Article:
An indebted farmer has secured a court-backed debt restructuring plan that allows him to keep his home and €1.8m farm.
Despite objections from his primary creditor, Mr Justice Alexander Owens made orders approving the personal insolvency arrangement (PIA) sought by Co Wexford-based Fergus O’Connor (47), who has debts totalling €1.1m.
It is understood this was the first time the High Court has heard a contested PIA application concerning a farm, which was described as a “core asset”.
The court heard there would be no write-down of Mr O’Connor’s debts, which were being restructured to return him to solvency.
His debts arose primarily from funds he and his now estranged wife borrowed in 2006 from Ulster Bank to purchase 64 acres of land for €1.1m.
He subsequently sold various assets, worth about €800,000, to reduce the amount.
However, the bank registered charges over other lands he owns, and the loan was subsequently sold to Promontoria Oyster DAC.
Barrister Keith Farry, for the debtor’s personal insolvency practitioner, Gary Digney of PKF-FPM, told the court the treatment of the debt is “very fair”, with all unsecured creditors, owed a total of €27,000, to be fully paid upon completion of the three-year PIA.
Under the arrangement, Mr O’Connor will keep €1.8m worth of farming assets, including land and sheep, as well as his €230,000 family home which sits on seven acres of land in Kilmuckridge, Gorey.
A separated father-of-three, Mr O’Connor requires his farm to continue with his livelihood as a tillage and sheep farmer, and to support his two dependent children, counsel said.
Mr Farry submitted that the Personal Insolvency Act 2012 states that an arrangement will not require a debtor to sell assets that are “reasonably necessary” to his or her employment.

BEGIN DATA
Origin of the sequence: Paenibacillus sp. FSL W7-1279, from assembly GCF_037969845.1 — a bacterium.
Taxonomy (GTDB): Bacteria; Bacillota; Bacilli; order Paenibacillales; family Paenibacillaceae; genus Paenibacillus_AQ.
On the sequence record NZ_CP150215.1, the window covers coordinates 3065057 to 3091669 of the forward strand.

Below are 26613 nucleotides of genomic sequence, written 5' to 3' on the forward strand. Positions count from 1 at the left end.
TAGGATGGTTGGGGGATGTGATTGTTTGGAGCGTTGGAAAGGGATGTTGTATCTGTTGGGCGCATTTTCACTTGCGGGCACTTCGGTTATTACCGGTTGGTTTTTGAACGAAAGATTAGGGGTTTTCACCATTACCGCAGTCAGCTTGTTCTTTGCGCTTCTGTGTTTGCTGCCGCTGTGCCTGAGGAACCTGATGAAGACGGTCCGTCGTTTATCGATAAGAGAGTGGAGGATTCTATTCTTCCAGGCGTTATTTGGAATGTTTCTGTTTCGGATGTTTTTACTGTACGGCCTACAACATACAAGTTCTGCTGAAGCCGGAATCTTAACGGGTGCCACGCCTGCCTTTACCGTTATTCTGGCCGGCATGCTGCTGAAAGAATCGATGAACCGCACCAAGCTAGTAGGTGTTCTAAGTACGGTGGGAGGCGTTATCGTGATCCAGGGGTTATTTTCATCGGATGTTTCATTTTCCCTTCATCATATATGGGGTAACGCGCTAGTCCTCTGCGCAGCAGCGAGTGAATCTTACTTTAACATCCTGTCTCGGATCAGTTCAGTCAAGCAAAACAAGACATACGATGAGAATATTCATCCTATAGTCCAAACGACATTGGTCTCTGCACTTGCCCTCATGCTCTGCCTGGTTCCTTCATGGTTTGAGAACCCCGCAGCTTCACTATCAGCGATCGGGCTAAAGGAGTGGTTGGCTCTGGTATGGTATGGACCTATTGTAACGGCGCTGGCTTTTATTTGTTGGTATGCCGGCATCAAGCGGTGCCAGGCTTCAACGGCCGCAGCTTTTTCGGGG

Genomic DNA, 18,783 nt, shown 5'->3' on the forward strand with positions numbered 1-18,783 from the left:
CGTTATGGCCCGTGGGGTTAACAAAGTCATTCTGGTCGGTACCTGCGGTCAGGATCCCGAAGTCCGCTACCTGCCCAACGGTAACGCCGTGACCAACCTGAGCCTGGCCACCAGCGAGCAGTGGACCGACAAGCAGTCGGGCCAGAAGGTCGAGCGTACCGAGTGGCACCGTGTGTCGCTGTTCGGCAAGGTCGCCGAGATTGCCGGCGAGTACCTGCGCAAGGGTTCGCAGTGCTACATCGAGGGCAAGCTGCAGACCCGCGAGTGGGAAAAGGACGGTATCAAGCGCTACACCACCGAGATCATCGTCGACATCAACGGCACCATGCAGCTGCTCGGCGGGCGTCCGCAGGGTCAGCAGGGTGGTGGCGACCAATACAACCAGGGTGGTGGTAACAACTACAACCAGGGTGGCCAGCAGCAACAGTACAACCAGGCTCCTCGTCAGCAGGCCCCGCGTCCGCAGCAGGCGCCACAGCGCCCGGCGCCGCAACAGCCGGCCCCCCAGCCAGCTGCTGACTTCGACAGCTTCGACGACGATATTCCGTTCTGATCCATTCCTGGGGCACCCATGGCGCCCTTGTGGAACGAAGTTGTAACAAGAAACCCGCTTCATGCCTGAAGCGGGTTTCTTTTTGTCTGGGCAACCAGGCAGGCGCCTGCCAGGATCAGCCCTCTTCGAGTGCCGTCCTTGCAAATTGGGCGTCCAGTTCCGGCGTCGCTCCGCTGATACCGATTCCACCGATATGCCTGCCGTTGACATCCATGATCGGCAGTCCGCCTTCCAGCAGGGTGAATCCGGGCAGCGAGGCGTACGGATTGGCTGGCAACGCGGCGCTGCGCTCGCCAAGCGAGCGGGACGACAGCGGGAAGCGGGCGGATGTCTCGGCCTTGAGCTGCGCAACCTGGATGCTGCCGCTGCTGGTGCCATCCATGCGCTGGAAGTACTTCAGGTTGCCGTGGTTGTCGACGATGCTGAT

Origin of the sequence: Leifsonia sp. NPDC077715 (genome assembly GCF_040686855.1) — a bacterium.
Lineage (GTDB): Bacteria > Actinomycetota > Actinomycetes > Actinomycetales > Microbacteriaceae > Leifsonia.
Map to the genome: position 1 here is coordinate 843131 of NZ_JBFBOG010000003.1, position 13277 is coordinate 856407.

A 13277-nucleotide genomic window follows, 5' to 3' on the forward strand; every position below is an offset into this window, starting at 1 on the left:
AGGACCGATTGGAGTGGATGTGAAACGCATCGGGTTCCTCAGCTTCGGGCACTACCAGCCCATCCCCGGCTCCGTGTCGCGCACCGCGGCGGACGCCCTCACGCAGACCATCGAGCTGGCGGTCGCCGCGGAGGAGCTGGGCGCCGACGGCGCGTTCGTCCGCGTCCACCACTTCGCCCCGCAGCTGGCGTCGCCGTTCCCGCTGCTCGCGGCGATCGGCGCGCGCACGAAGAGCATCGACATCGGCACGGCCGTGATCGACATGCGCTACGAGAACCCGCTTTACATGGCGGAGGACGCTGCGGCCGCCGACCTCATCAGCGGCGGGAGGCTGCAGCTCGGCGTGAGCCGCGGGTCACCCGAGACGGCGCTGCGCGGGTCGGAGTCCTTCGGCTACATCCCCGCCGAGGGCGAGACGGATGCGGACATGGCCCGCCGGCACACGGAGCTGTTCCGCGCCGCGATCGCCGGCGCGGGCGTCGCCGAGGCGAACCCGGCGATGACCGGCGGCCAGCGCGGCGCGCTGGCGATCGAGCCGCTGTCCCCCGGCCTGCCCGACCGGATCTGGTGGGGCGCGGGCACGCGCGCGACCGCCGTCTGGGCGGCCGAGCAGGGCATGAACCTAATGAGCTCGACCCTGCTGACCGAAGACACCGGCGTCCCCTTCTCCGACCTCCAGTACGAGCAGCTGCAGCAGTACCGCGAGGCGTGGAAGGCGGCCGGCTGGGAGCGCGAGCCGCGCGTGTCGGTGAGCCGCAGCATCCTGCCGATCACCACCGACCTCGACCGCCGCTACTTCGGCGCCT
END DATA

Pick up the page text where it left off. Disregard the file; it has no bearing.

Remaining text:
Mr O’Connor, who also works part-time in haulage and rents out part of his land to increase his income, earns €2,850 per month.
He is balance sheet solvent, with net assets of €594,000, said counsel.
However, he does not have sufficient cash-flow to meet debt repayments as they fall due.
Mr O’Connor currently has €1,700 available per month to meet monthly payment demands of €16,900, which he “misses every month”, said Mr Farry.
Promontoria, which is owed €874,000, objected to the PIA when it came before the Circuit Court and the High Court.
The High Court heard this week that under the restructuring plan Mr O’Connor would make repayments over 30 years in order to fully service Promontoria’s debt.
Promontoria was objecting on grounds including that it was unfairly prejudicial and that the agricultural lands over which it has a charge are “readily realisable”, meaning they could be easily sold.
It further submitted that the debtor has the ability to discharge his debts but has chosen not to and was asking the court to condone this choice.
Mr Justice Owens upheld the decision of the Circuit Court and approved the PIA.